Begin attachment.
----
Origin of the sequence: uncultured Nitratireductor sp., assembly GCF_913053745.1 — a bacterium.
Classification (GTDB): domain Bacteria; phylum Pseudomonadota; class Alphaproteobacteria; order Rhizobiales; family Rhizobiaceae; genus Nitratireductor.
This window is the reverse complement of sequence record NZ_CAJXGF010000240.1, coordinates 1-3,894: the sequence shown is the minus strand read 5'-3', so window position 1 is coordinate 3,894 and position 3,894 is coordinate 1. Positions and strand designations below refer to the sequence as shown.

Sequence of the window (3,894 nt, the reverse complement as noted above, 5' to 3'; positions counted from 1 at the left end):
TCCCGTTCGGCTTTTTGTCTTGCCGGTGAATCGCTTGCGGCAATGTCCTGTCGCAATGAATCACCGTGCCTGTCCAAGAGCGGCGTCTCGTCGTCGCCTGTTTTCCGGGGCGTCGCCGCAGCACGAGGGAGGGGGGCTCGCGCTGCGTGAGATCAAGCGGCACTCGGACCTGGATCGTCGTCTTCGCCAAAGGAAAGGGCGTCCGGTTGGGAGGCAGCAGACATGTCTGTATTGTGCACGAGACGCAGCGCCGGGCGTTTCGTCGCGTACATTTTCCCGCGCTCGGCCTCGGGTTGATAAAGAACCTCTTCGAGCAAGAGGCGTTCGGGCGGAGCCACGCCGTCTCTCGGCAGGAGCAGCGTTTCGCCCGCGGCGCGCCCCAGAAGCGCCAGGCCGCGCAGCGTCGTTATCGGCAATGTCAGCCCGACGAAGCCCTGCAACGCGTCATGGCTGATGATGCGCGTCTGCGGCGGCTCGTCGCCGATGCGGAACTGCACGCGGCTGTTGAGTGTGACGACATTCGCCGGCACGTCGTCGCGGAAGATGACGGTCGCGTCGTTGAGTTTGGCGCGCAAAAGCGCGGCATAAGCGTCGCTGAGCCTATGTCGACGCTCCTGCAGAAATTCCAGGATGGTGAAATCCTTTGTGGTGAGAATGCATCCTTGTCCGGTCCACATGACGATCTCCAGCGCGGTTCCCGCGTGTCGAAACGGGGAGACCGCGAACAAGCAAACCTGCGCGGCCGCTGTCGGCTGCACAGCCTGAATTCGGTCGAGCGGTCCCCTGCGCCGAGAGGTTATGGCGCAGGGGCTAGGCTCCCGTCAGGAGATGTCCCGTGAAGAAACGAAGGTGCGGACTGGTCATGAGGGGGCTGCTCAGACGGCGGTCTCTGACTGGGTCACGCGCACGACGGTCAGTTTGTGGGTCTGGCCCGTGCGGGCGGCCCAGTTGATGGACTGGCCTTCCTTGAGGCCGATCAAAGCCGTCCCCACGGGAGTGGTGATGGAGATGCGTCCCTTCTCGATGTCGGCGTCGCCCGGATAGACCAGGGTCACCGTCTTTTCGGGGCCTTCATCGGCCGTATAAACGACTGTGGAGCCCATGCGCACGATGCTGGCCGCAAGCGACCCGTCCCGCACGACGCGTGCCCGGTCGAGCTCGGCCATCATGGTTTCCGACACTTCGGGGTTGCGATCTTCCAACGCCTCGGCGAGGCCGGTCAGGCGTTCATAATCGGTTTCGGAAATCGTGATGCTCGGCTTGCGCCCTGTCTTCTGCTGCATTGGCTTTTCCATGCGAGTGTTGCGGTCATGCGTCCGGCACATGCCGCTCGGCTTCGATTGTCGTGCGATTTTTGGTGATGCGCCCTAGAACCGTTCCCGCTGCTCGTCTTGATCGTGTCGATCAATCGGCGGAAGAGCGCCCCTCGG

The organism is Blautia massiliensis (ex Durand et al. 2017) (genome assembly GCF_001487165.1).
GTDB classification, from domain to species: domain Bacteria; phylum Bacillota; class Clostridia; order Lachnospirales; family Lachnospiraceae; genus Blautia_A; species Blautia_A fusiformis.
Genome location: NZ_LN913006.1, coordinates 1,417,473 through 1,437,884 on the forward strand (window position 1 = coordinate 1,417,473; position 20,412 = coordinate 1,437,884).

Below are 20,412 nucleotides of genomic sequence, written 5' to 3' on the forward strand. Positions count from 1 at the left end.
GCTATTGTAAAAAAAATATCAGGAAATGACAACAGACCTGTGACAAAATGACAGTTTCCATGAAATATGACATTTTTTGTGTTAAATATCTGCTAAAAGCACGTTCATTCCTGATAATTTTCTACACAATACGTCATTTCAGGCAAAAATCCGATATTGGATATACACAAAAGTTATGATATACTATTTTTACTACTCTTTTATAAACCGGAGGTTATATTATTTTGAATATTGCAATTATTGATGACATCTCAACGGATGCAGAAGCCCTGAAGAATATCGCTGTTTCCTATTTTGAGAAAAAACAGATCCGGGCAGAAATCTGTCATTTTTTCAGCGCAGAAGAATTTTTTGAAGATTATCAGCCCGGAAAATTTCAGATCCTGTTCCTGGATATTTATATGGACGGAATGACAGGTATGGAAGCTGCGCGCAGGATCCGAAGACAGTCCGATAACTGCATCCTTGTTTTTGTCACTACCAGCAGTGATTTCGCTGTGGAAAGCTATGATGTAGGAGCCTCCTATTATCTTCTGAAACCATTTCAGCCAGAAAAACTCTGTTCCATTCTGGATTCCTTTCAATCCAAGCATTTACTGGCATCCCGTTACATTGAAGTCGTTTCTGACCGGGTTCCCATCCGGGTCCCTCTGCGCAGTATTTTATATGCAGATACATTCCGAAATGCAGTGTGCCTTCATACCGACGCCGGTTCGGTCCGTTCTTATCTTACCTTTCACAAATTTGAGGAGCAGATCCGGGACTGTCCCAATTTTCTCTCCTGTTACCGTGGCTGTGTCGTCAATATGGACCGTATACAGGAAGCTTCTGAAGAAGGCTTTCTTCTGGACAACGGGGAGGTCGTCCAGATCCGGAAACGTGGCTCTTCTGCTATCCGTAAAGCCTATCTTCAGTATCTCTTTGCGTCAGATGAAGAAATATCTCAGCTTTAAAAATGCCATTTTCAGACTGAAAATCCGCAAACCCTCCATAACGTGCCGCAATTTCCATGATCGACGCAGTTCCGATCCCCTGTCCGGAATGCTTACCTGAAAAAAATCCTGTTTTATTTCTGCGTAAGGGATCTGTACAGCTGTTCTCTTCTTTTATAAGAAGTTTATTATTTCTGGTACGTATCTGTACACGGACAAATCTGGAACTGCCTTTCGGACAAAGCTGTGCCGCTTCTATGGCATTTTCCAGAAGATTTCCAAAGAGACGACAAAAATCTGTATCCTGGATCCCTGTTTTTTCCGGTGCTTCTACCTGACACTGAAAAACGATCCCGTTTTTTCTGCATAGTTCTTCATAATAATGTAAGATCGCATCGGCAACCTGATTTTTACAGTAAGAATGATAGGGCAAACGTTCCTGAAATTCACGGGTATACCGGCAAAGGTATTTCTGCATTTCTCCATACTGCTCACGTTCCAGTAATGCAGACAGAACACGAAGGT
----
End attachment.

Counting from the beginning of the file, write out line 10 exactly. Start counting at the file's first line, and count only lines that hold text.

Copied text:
GCTATTGTAAAAAAAATATCAGGAAATGACAACAGACCTGTGACAAAATGACAGTTTCCATGAAATATGACATTTTTTGTGTTAAATATCTGCTAAAAGCACGTTCATTCCTGATAATTTTCTACACAATACGTCATTTCAGGCAAAAATCCGATATTGGATATACACAAAAGTTATGATATACTATTTTTACTACTCTTTTATAAACCGGAGGTTATATTATTTTGAATATTGCAATTATTGATGACATCTCAACGGATGCAGAAGCCCTGAAGAATATCGCTGTTTCCTATTTTGAGAAAAAACAGATCCGGGCAGAAATCTGTCATTTTTTCAGCGCAGAAGAATTTTTTGAAGATTATCAGCCCGGAAAATTTCAGATCCTGTTCCTGGATATTTATATGGACGGAATGACAGGTATGGAAGCTGCGCGCAGGATCCGAAGACAGTCCGATAACTGCATCCTTGTTTTTGTCACTACCAGCAGTGATTTCGCTGTGGAAAGCTATGATGTAGGAGCCTCCTATTATCTTCTGAAACCATTTCAGCCAGAAAAACTCTGTTCCATTCTGGATTCCTTTCAATCCAAGCATTTACTGGCATCCCGTTACATTGAAGTCGTTTCTGACCGGGTTCCCATCCGGGTCCCTCTGCGCAGTATTTTATATGCAGATACATTCCGAAATGCAGTGTGCCTTCATACCGACGCCGGTTCGGTCCGTTCTTATCTTACCTTTCACAAATTTGAGGAGCAGATCCGGGACTGTCCCAATTTTCTCTCCTGTTACCGTGGCTGTGTCGTCAATATGGACCGTATACAGGAAGCTTCTGAAGAAGGCTTTCTTCTGGACAACGGGGAGGTCGTCCAGATCCGGAAACGTGGCTCTTCTGCTATCCGTAAAGCCTATCTTCAGTATCTCTTTGCGTCAGATGAAGAAATATCTCAGCTTTAAAAATGCCATTTTCAGACTGAAAATCCGCAAACCCTCCATAACGTGCCGCAATTTCCATGATCGACGCAGTTCCGATCCCCTGTCCGGAATGCTTACCTGAAAAAAATCCTGTTTTATTTCTGCGTAAGGGATCTGTACAGCTGTTCTCTTCTTTTATAAGAAGTTTATTATTTCTGGTACGTATCTGTACACGGACAAATCTGGAACTGCCTTTCGGACAAAGCTGTGCCGCTTCTATGGCATTTTCCAGAAGATTTCCAAAGAGACGACAAAAATCTGTATCCTGGATCCCTGTTTTTTCCGGTGCTTCTACCTGACACTGAAAAACGATCCCGTTTTTTCTGCATAGTTCTTCATAATAATGTAAGATCGCATCGGCAACCTGATTTTTACAGTAAGAATGATAGGGCAAACGTTCCTGAAATTCACGGGTATACCGGCAAAGGTATTTCTGCATTTCTCCATACTGCTCACGTTCCAGTAATGCAGACAGAACACGAAGGT